Business coach Jonathan Farrington reports that the standards that follow team work should underpin how a person operates. The purpose of a team is to get work done satisfactorily by involving everyone and gaining through their individual strengths. Involving people with a variety of interests on broad issues is motivational and very effective. Myriad views can enhance methods, standards, processes and overall effectiveness and productivity. Other people's differences need to be respected, regardless how unusual they appear, and any personal biases eliminated. It is never healthy to underestimate people or make quick judgments about them. Humans are very complex beings; just because a person says or does one thing, he/she should not be immediately categorized.
When becoming involved with a team, it is necessary to spend time to understand its goals, the ultimate task that is to be performed and each person's responsibilities to accomplish the goals. At first, it is helpful to remain quiet and get the lay of the land. Once feeling more comfortable about how the team functions and the different roles, it is important to contribute ideas and provide helpful feedback on other people's suggestions. Volunteering for sub-tasks, even though they may not be exactly to one's liking, is a way to demonstrate interest, commitment to the team's goals and a desire to be a valuable contributor.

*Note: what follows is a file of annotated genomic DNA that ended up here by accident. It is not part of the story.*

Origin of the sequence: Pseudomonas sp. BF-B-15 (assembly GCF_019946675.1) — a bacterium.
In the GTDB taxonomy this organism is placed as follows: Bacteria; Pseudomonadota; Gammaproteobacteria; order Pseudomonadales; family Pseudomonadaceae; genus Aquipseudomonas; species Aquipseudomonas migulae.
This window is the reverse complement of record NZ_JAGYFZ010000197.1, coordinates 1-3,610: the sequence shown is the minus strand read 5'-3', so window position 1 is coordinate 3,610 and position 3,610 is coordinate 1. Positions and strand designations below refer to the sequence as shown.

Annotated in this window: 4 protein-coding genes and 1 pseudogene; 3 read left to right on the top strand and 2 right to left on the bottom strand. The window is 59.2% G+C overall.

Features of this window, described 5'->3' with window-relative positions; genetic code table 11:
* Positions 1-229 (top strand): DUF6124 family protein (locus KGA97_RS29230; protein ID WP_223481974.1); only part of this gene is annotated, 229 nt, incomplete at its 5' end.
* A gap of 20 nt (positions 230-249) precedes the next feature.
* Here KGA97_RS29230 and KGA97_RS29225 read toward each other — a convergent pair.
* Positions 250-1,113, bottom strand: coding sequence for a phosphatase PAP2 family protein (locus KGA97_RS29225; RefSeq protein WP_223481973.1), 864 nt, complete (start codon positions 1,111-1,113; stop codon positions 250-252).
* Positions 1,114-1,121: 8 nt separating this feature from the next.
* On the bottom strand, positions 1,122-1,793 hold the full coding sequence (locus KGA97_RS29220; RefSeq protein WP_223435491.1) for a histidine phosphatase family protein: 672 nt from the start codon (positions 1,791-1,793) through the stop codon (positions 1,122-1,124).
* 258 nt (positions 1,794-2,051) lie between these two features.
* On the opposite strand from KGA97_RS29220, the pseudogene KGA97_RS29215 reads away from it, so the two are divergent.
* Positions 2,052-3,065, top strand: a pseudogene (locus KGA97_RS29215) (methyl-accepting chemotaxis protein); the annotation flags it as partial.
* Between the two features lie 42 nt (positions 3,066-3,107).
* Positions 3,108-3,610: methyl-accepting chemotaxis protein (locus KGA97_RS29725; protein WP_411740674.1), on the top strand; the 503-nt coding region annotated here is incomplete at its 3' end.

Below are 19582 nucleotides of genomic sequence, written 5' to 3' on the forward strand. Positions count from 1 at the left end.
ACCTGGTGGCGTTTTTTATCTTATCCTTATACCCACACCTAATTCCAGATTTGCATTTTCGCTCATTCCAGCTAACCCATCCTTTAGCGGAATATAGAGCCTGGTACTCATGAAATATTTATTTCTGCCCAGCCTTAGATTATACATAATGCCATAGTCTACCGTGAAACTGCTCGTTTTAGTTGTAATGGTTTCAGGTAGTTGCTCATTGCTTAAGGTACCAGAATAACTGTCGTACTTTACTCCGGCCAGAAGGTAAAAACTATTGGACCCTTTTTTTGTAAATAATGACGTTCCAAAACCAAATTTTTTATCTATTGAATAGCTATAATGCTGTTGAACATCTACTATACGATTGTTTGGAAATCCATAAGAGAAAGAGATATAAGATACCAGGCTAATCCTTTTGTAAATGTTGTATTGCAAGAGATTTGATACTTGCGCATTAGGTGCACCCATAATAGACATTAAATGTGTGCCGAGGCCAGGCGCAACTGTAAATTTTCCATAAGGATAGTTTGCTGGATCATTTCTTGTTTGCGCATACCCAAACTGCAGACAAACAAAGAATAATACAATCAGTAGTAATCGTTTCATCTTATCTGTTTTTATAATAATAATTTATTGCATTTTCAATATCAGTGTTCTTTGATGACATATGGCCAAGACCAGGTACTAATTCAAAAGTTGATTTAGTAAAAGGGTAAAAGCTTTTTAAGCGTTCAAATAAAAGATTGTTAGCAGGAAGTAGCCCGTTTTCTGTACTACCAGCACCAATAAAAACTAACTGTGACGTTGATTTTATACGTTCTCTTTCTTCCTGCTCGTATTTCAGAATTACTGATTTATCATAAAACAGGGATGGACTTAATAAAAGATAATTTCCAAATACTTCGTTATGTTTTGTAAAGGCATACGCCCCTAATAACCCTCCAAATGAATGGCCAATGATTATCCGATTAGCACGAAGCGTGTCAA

Teams go hand-in-hand with leadership, which is another critical element of a successful business. Leadership is the ability to motivate diverse groups of people towards a common goal. In the past, it was possible to have "managers" who managed or controlled projects and people. Now, without strong leadership a business can easily fail. To succeed in the business world, it is necessary to understand and begin to cultivate leadership characteristics. The majority of the most acknowledged and respected leaders worldwide share certain personality traits, such as the ability to initiate change and inspire a shared vision, at the same time as modeling the skills and behaviors necessary to achieve stated objectives. Effective leaders must also be self-confident in order to enable others to contribute and succeed.
Are leaders born or developed? Disagreement continues about this. Ansary (2009) believes that leadership is a genetic principle. Quoting Sociologist Maxwell Weber "Leadership is a mysterious force that some people are just born with, it is called Charisma." However, in the World's Most Powerful Leadership Principle (2005), J.D. Hunter, CEO of J.D. Hunter Associates training and development firm, outlines steps for how to become a leader who assists others to become their best. He notes that leaders do not have to be in charge to impact others. He also disagrees that people are born leaders, believing that leadership is a skill someone can develop rather than something innate. Effective leadership results from "service and sacrifice," or if someone gets people what they need, they will give back to the leader everything he/she needs. Leadership does not necessarily mean being someone as important as JFK, Mahatma Gandhi or Mother Theresa. Instead, it simply means appreciating people, listening to them and giving them the opportunity to prove themselves.